1.) Gov. Mark Dayton announced the starting lineup of the steering committee that will work to bring the 2018 Super Bowl to the new Minnesota Vikings stadium, trotting out a combination of public and private figures who will pitch Minneapolis as a destination to National Football League owners. Among the figures representing Minnesota’s delegation are Minnesota Sports Facilities Authority (MSFA) chair Michele Kelm-Helgen and Department of Employment and Economic Development (DEED) Commissioner Katie Clark Sieben. Private sector committee members include U.S. Bancorp CEO Richard Davis and Marilyn Carlson Nelson, former CEO of the Carlson hospitality company. Clark Sieben said Indianapolis saw $324 million worth of economic activity owing to its 2012 hosting gig, and added that the state would look to unite labor and private sector forces to help bring the event to Minneapolis. “We need everyone involved in this effort to bring the Super Bowl,” she said.
2.) The newest idea floated as a good use of the state’s projected surplus funds would see $100 million dedicated to expanding public access to broadband internet services, according to Minnesota Public Radio. The legislative task force convened to address that topic thinks spending that amount would deliver broadband to an additional 100,000 customers who currently cannot use high speed internet. The Legislature has a statutory requirement to make broadband available to every Minnesotan by 2015, but task force head — and former House Speaker — Margaret Anderson Kelliher has estimated that comprehensive coverage could cost up to $3.2 billion.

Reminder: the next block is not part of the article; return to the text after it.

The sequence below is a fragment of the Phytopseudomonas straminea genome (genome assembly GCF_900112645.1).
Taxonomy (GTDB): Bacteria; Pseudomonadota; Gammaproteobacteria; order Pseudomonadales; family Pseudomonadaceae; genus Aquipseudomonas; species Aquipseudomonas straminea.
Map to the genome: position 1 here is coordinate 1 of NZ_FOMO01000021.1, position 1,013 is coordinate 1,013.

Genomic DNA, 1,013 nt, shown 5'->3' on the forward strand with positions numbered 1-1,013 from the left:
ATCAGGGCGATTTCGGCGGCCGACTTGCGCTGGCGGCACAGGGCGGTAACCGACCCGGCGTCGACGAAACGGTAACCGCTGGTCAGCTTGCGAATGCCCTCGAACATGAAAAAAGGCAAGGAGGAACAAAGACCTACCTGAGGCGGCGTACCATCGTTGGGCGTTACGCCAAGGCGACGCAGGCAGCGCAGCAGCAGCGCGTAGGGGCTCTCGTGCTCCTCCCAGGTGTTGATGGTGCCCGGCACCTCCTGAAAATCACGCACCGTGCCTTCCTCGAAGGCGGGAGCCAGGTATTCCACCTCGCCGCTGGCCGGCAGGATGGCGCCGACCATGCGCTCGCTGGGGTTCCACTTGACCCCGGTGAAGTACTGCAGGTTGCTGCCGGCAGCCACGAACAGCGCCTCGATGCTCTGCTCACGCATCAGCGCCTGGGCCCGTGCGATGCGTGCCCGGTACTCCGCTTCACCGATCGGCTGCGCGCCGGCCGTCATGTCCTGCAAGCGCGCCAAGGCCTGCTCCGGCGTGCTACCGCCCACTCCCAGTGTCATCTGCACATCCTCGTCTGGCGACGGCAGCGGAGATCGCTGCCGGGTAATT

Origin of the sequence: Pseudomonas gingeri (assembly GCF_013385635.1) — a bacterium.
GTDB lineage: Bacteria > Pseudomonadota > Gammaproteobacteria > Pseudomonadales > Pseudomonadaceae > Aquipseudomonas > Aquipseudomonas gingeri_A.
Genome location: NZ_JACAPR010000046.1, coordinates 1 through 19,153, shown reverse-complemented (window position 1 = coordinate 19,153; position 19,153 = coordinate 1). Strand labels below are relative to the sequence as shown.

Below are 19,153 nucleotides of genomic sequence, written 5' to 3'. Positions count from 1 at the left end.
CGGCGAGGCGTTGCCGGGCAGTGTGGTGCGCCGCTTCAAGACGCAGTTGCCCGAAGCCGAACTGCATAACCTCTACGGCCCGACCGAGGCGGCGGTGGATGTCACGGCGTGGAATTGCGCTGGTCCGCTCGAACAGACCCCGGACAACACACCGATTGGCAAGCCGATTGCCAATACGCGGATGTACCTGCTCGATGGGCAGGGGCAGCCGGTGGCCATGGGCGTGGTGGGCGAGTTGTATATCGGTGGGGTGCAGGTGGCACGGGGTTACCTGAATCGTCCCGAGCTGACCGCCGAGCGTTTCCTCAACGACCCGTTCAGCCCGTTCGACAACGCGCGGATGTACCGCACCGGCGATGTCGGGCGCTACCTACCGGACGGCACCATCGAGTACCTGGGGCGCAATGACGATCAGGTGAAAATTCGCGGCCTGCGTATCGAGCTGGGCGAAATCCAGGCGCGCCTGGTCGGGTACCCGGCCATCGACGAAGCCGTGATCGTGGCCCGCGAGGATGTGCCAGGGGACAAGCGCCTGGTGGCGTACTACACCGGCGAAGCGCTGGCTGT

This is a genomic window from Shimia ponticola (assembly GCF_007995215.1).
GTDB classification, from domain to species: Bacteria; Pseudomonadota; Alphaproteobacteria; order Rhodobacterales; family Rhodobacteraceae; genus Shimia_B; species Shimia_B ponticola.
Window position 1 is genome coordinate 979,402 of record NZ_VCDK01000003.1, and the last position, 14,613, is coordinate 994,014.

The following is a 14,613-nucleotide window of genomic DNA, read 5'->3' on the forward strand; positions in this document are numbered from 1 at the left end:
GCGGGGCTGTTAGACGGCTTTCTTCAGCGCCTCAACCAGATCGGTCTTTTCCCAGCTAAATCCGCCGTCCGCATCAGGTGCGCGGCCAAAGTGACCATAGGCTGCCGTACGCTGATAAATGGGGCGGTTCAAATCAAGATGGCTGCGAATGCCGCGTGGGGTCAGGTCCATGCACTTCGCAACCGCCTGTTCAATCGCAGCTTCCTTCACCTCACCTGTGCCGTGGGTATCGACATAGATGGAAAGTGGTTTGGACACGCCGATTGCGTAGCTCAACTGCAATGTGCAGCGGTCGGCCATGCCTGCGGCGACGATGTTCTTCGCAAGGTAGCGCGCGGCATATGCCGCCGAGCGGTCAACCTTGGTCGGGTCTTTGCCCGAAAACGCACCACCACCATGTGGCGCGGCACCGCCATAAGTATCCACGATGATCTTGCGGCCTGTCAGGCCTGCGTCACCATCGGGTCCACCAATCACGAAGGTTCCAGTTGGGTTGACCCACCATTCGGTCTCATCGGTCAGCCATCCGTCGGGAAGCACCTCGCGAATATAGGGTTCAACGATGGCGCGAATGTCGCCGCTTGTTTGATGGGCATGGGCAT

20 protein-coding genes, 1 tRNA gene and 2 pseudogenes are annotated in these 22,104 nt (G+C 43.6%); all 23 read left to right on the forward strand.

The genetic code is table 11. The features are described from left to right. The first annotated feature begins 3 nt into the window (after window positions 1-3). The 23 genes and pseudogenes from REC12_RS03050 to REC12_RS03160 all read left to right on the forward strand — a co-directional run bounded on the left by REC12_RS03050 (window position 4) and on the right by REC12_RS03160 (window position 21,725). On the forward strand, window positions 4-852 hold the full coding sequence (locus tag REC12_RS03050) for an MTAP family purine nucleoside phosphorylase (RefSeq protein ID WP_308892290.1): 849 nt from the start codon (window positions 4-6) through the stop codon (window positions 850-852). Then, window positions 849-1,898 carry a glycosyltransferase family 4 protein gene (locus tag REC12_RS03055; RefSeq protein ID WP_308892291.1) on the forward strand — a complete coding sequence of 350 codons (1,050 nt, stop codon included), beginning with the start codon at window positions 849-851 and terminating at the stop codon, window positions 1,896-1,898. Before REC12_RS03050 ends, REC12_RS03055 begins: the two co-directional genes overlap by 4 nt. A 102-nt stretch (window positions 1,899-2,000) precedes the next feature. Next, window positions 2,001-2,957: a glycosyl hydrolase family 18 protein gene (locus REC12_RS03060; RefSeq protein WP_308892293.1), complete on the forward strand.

3.) Republican U.S. House candidate Stewart Mills announced on Monday that his campaign took in $205,000 worth of donations during the last quarter of 2013, bringing his annual total for that year north of $449,000. Mills entered this year with $306,000 in cash on hand, the Star Tribune reports. Incumbent DFL U.S. Rep. Rick Nolan has yet to publicize his own collections from the tail end of 2013; during the third quarter, Mills notably outraised Nolan, and trailed his cash on hand holdings only slightly.
COMINGS & GOINGS
- Dave Baker announced this past weekend his intention to run against Rep. Mary Sawatzky, DFL-Willmar, the West Central Tribune reports. Baker, a Willmar businessman, had been trying to recruit Republican candidates in that town before deciding that he might make a credible entrant himself. Sawatzky won election in 2012 with just 48.3 percent of the vote, defeating incumbent Bruce Vogel; an Independence Party candidate nabbed more than 7 percent of the vote that year.
- Negotiations specialist Dennis Eisenberg has been added to Education Minnesota‘s lobbying team. The new registration brings the teachers union’s current roster to 22 active lobbyists.
- All seven of the DFL candidates running to replace Rep. Michael Paymar, DFL-St. Paul, are expected to be on hand for a public forum on Wednesday evening, according to MinnPost. The event will be held at the St. Paul Jewish Community Center, and begins at 7:00 p.m. Paymar’s announcement that he would not seek reelection set off a slew of announcements from Democrats in that district, which leans heavily toward liberal candidates.
- Former Attorney General and DFL gubernatorial candidate Mike Hatch is hosting a fundraiser Thursday for Rep. Debra Hilstrom, DFL-Brooklyn Center, in her bid for the Secretary of State’s office. The notice announcing Hatch’s support, as captured by GOP operative Ben Golnik, explains that the event will be held at the Minneapolis Club, and comes with a suggested donation of $50 per person or $100 per couple.
- Darin Broton of Tunheim Public Affairs registered to lobby on behalf of the Minnesota Community Foundation, bringing that nonprofit’s current lobbyist count to three; it is Broton’s only current lobbying registration with the state.